The Patterns of a Conservation Economy
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Amphibians such as salamanders, whose eggs are shown here, are among the most vulnerable to changes in the natural environment.
Image by Adrian Dorst.


Our present economy is systematically contaminating every living cell; destroying and fragmenting habitat; and providing great stress to human populations. At the same time, large numbers of people lack health insurance and access to basic medical services.

The health of people and the ecosystems upon which they depend is inextricably linked. All life is ultimately cellular, and cells all have their limits. They cannot grow too hot or cold, withstand too much or too little pressure, become too acidic or too alkaline. At a certain point, mercury compounds, or DDT, or dioxins overwhelm a cell's vitality, stressing an organism, and eventually impairing its intelligence, reproductive success, immune system, and other functions.

What we do to ecosystems, we ultimately do to ourselves. Environmental burdens are typically borne by the poorest amongst us, those who live near toxic dumps and contaminated sites. The establishment of Sustainable Materials Cycles, with the resulting phasing out of toxic contamination, is a great contribution to Social Equity, environmental justice, and the health of all beings.

When we degrade a forest, a wetland, or a sacred site, we ultimately degrade our very humanity. To maintain a vast system of Connected Wildlands for the sake of other species, is also to maintain our ancient evolutionary home, one that we have shared with all life on this planet for close to four billion years. To restore living systems is to restore our very cells, tissues, memory, and imagination. Nothing could be more selfish, more altruistic, or more necessary.

When we create magnificent parks and open spaces in the heart of the city, we give ourselves opportunities for Beauty and Play. When we slow down, and begin to dwell in Human-Scale Neighborhoods, we rebuild Community and Civic Society, our very sense of cultural identity and participation. When we construct which shine with natural light, use non-toxic materials, and offer unsurpassed indoor air quality, we heal or spirit and directly enhance our health.

Preventive healthcare, emphasizing maintaining health, is cheaper and more effective than waiting for illness to occur and treating the symptoms. Western healthcare should be complemented with Eastern, Naturopathic, and other modalities that have shown themselves to be cost-effective for a wide range of ailments. Health, as a Fundamental Need, must be supported by policies making affordable health insurance and access to medical services broadly available.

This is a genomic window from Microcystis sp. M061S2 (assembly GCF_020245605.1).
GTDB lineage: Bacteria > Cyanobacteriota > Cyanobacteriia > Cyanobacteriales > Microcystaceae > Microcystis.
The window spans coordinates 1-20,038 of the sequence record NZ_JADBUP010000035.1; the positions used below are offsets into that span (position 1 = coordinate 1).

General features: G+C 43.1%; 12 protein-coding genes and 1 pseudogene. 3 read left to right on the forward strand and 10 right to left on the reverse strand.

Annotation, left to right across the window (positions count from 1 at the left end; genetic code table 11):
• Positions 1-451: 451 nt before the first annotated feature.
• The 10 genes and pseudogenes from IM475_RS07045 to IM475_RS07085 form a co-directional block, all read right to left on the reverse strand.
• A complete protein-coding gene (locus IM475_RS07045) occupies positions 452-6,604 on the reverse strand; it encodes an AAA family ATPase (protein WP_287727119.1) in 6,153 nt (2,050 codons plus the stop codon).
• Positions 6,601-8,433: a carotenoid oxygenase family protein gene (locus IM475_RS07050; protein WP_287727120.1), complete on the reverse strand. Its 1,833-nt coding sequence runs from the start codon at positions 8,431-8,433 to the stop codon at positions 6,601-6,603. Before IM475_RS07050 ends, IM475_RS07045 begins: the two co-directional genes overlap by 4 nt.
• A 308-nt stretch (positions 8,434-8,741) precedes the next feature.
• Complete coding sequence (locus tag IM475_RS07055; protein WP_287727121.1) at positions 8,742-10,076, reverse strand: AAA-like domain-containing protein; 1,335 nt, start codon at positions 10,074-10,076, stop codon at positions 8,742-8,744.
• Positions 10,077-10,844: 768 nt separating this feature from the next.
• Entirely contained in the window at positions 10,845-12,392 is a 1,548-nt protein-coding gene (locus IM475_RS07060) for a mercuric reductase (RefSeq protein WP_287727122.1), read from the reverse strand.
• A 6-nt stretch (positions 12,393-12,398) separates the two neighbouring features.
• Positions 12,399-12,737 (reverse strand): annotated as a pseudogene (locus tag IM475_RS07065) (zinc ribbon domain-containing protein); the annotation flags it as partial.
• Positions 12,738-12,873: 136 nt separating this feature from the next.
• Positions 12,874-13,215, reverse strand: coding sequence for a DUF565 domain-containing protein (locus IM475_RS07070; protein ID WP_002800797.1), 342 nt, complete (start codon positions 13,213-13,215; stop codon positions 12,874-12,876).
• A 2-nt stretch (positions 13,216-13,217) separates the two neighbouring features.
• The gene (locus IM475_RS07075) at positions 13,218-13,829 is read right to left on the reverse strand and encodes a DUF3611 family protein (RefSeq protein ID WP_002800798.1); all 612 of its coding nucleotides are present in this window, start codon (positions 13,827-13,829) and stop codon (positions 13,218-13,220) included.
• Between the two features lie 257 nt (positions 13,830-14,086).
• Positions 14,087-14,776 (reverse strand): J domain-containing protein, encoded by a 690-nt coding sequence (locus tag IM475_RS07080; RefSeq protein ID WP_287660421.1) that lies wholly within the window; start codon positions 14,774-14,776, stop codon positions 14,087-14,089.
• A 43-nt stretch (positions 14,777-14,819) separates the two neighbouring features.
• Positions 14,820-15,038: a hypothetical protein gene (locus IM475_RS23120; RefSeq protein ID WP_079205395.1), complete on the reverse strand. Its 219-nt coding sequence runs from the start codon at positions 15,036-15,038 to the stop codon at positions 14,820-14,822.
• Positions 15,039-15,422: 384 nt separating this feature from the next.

Recognize that the health of humans and ecosystems is indivisible. Arrange all economic activities to be conducive to the continued health and vitality of this generation of living beings, and all generations to come. Diversify the medical system and make it more affordable and accessible to all.

Examples of this pattern in action:

Urban Habitat Program
Urban Habitat Program of the Earth Island Institute. The Urban Habitat Program (UHP) functions as a catalyst for the environment and social justice, seeking to promote multi-cultural leadership. UHP believes that socio-economic and environmental problems are connected in their causes, effects and solutions. Poor people and people of color use fewer resources than most, yet they bear the heaviest burden of environmental degradation and pollution.

The United Indian Health Village is an integrated landscape and health clinic, designed to restore native plants, wetlands, and garden food production to the landscape and to nurture the health of the region's Native American population.

Organizations whose work incorporate this pattern:


Headwaters Environmental Center

Ecosystem Approaches to Human Health


Raffensperger, Carolyn and Joel Tickner. Protecting Public Health and the Environment: Implementing the Precautionary Principle. Island Press. Washington, DC. 1999.

Steingraber, Sandra. Living Downstream: A Scientist's Personal Investigation of Cancer and the Environment. Vintage Books. New York, NY. 1998.

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Pattern Index

A Conservation Economy

Social Capital

Fundamental Needs

Subsistence Rights

Shelter For All


Access To Knowledge


Social Equity


Cultural Diversity

Cultural Preservation

Sense Of Place

Beauty And Play

Just Transitions

Civic Society

Natural Capital

Ecological Land-Use

Connected Wildlands

Core Reserves

Wildlife Corridors

Buffer Zones

Productive Rural Areas

Sustainable Agriculture

Sustainable Forestry

Sustainable Fisheries


Compact Towns And Cities

Human-Scale Neighborhoods

Green Building

Transit Access

Ecological Infrastructure

Urban Growth Boundaries

Ecosystem Services

Watershed Services

Soil Services

Climate Services


Economic Capital

Household Economies

Green Business

Long-Term Profitability

Community Benefit

Green Procurement

Renewable Energy

Sustainable Materials Cycles

Resource Efficiency

Waste As Resource

Product As Service

Local Economies

Value-Added Production

Rural-Urban Linkages

Local Assets

Bioregional Economies

Fair Trade

True Cost Pricing

Product Labeling